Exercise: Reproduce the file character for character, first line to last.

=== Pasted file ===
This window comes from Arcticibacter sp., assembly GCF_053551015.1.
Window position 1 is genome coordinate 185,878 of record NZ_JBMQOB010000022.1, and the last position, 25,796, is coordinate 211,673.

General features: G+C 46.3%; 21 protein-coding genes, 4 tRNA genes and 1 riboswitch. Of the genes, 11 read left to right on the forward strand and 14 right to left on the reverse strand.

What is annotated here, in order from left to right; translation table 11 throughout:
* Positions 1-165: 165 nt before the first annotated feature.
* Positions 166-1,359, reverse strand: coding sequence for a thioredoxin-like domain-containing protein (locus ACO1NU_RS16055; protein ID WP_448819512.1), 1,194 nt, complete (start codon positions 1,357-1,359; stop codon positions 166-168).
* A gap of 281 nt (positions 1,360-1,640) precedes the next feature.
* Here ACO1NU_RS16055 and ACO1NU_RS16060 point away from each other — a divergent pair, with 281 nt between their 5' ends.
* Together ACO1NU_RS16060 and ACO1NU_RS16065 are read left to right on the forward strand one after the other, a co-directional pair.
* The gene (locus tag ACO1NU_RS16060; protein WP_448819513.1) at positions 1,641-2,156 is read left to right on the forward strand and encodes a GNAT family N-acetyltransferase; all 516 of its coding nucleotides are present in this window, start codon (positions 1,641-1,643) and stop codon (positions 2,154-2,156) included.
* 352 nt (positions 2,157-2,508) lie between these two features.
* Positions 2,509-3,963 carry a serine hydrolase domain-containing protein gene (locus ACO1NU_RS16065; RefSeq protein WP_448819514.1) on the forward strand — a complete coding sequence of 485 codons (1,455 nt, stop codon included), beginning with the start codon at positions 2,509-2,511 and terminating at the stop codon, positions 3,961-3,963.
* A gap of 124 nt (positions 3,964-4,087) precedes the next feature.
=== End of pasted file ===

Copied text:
This window comes from Arcticibacter sp., assembly GCF_053551015.1.
Window position 1 is genome coordinate 185,878 of record NZ_JBMQOB010000022.1, and the last position, 25,796, is coordinate 211,673.

General features: G+C 46.3%; 21 protein-coding genes, 4 tRNA genes and 1 riboswitch. Of the genes, 11 read left to right on the forward strand and 14 right to left on the reverse strand.

What is annotated here, in order from left to right; translation table 11 throughout:
* Positions 1-165: 165 nt before the first annotated feature.
* Positions 166-1,359, reverse strand: coding sequence for a thioredoxin-like domain-containing protein (locus ACO1NU_RS16055; protein ID WP_448819512.1), 1,194 nt, complete (start codon positions 1,357-1,359; stop codon positions 166-168).
* A gap of 281 nt (positions 1,360-1,640) precedes the next feature.
* Here ACO1NU_RS16055 and ACO1NU_RS16060 point away from each other — a divergent pair, with 281 nt between their 5' ends.
* Together ACO1NU_RS16060 and ACO1NU_RS16065 are read left to right on the forward strand one after the other, a co-directional pair.
* The gene (locus tag ACO1NU_RS16060; protein WP_448819513.1) at positions 1,641-2,156 is read left to right on the forward strand and encodes a GNAT family N-acetyltransferase; all 516 of its coding nucleotides are present in this window, start codon (positions 1,641-1,643) and stop codon (positions 2,154-2,156) included.
* 352 nt (positions 2,157-2,508) lie between these two features.
* Positions 2,509-3,963 carry a serine hydrolase domain-containing protein gene (locus ACO1NU_RS16065; RefSeq protein WP_448819514.1) on the forward strand — a complete coding sequence of 485 codons (1,455 nt, stop codon included), beginning with the start codon at positions 2,509-2,511 and terminating at the stop codon, positions 3,961-3,963.
* A gap of 124 nt (positions 3,964-4,087) precedes the next feature.